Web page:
The 10 most important principles of food and wine pairing:
MWs vs. Master Sommeliers: Who’s best at matching food and wine?
‘Great with great, humble with humble’
This might seem like the most elemental of ideas, but for me, the first important principle is simply: Pair great with great, humble with humble. A hot turkey sandwich doesn’t need a pricey Merlot to accompany it. On the other hand, an expensive crown rib roast may just present the perfect moment for opening that powerful, opulent Napa Valley Cabernet Sauvignon you’ve been saving.
‘Delicate to delicate, bold to bold’
Second, match delicate to delicate, bold to bold. It only makes sense that a delicate wine like a red Burgundy will end up tasting like water if you serve it with a dramatically bold dish like curry. Dishes with bold, piquant, spicy, and hot flavors are perfectly cut out for bold, spicy, big-flavored wines. Which is why various shirazes are terrific with many “hot and spicy” cuisines.
‘To mirror or to contrast?’
Decide if you want to mirror a given flavor, or set up a contrast. Chardonnay with lobster in cream sauce would be an example of mirroring. Both the lobster and the Chardonnay are opulent, rich, and creamy. But delicious matches also happen when you go in exactly the opposite direction and create contrast and juxtaposition. That lobster in cream sauce would also be fascinating with Champagne, which is sleek, crisp, and sharply tingling because of the bubbles.
‘Choose a flexible wine’
Think about a wine’s flexibility. Although Chardonnay is wildly popular in many parts of the world, it’s one of the least flexible white wines with food. Chardonnays often have so much toasty oak and high alcohol that they taste hard and dull when accompanied by food.
For maximum flexibility, go with a Sauvignon Blanc or a dry Riesling, both of which have cleansing acidity. Wines with high acidity leave you wanting to take a bite of food, and after taking a bite of food, you’ll want a sip of wine. The perfect seesaw.
The most flexible red wines either have good acidity, such as Chianti, red Burgundy, and California and Oregon Pinot Noir, or they have loads of fruit and not a lot of tannin. For the latter reason, zinfandel, lots of simple Italian reds, and southern Rhône wines, such as Châteauneuf-du-Pape, are naturals with a wide range of dishes, from such simple comfort foods as grilled chicken to more complex dishes like pasta Bolognese.
‘Fruity wines for fruity dishes’
Not surprisingly, dishes with fruit in them or a fruit component to them—pork with sautéed apples, roasted chicken with apricot glaze, duck with figs, and so forth—often pair beautifully with very fruit-driven wines that have super-fruity aromas. Gewürztraminer, muscat, viognier, and Riesling are in this camp.
‘Salt versus acidity’
Saltiness in food is a great contrast to acidity in wine. Think about smoked salmon and Champagne, or Parmigiano-Reggiano cheese and Chianti. Asian dishes that have soy sauce in them often pair well with high-acid wines like Riesling.
‘Salt versus sweet’
Saltiness is also a stunningly delicious contrast to sweetness. Try that Asian dish seasoned with soy sauce with an American Riesling that’s slightly sweet, and watch both the food and the wine pull together in a new way. This is the principle behind that great old European custom of serving Stilton cheese (something salty) with Port (something sweet).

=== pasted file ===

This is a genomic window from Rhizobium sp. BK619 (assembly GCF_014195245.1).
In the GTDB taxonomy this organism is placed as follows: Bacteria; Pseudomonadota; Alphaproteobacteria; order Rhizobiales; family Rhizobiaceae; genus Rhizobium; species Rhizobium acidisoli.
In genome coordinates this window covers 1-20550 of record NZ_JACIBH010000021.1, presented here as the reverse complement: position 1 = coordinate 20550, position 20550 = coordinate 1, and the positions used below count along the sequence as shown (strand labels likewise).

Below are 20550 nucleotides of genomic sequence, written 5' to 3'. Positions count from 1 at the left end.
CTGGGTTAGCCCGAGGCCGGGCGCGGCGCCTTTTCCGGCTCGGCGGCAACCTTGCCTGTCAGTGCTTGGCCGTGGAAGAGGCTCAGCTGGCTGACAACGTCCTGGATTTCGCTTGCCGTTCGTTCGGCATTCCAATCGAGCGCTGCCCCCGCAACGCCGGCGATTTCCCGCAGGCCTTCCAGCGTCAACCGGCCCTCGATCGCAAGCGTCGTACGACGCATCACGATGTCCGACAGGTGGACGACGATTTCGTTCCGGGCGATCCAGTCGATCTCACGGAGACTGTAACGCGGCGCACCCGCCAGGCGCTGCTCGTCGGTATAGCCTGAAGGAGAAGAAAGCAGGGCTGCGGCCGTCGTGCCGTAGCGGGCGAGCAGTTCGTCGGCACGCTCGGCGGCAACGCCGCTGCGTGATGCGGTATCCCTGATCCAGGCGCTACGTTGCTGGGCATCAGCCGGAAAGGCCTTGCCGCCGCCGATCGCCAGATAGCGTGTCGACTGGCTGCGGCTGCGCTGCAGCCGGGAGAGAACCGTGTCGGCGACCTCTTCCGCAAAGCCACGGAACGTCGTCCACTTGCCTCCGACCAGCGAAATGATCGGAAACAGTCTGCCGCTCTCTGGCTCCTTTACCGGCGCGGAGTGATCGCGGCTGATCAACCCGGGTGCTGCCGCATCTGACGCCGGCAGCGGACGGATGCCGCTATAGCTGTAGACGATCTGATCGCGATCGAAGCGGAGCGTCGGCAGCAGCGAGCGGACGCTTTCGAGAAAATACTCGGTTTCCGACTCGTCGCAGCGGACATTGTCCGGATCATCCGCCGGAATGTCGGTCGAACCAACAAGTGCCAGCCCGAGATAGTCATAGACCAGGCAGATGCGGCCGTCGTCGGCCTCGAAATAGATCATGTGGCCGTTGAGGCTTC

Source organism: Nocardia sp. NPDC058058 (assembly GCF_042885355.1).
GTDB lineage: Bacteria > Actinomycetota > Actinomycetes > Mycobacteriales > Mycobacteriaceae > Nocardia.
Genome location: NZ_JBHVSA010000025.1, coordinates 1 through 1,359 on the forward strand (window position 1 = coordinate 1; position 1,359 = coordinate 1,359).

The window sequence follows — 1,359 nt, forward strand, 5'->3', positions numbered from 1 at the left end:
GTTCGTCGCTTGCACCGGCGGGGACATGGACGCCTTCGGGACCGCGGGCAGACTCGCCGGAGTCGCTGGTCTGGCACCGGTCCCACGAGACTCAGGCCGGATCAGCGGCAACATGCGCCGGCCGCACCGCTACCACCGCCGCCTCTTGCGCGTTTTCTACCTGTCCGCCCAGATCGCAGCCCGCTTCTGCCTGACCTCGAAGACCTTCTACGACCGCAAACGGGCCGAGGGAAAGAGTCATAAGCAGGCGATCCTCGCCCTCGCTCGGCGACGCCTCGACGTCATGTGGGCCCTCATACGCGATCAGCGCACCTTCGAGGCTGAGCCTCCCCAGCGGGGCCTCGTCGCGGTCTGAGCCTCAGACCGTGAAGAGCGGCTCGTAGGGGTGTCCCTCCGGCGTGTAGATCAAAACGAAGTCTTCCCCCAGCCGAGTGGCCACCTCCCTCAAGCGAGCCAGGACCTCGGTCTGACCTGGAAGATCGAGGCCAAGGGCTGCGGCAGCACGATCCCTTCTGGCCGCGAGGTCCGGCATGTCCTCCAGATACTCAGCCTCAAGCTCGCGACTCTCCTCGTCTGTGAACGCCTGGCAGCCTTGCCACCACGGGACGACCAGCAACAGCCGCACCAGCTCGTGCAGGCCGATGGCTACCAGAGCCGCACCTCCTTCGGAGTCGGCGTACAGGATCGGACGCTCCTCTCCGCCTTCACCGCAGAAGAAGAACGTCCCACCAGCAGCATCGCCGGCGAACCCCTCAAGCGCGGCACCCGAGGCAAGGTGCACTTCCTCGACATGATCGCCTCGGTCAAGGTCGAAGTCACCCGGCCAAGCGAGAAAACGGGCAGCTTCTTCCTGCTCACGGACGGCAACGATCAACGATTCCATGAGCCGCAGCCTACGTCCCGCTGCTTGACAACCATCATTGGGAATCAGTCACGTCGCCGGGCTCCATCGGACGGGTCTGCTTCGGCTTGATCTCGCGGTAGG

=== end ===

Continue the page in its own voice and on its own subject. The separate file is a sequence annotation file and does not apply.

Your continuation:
‘High-fat food and high-powered wines’
A high-fat food, something with a lot of animal fat, butter, or cream, usually calls out for an equally rich, intense, structured, and concentrated wine. Here’s where a well-balanced red wine with tannin, such as a good-quality Cabernet Sauvignon or Merlot, works wonders. The immense structure of the wine stands up to the formidableness of the meat. And at the same time, the meat’s richness and fat serves to soften the impact of the wine’s tannin.
A powerful California Cabernet Sauvignon with a grilled steak is pretty hard to beat. This same principle is at work when a Bordeaux wine (made primarily from Cabernet Sauvignon and Merlot) is served with roasted lamb. And pairing richness with richness is also the principle behind what is perhaps the most decadent French wine and food marriage of all: Sauternes and foie gras.
Consider umami (see The Wine Bible, page 105), the fifth taste, which is responsible for a sense of deliciousness in foods. Chefs increasingly use foods high in umami, such as Parmigiano-Reggiano cheese, soy sauce, wild mushrooms, and most red meats, to build a dish, and potentially make it sensational with wine. When wine and food are paired well together, adding an umami component to the food often serves to heighten the overall experience. So, for example, we know steak and cabernet sauvignon to be a successful match. Topping the steak with grilled mushrooms gives the overall combination even more punch.
‘Beware of sweet on sweet’
With desserts, consider sweetness carefully. Desserts that are sweeter than the wine they accompany make the wine taste dull and blank. In effect, the sweetness of the dessert can knock out the character of the wine. Wedding cake, for example, can ruin just about anything in a glass, although happily, no one’s paying attention anyway. The best dessert and dessert wine marriages are usually based on pairing a not-too-sweet dessert, such as a fruit or nut tart, with a sweeter wine.
So there they are, a group of pretty simple principles, meant only as a guide. The real excitement is in the experimentation, and only you can do that.
Wine writer Karen MacNeil has laid out her guide to food and wine pairing in 10 easy principles to help you navigate what can often seem like a maze full of false avenues. This copy is an excerpt from her new book, The Wine Bible.
By Karen MacNeil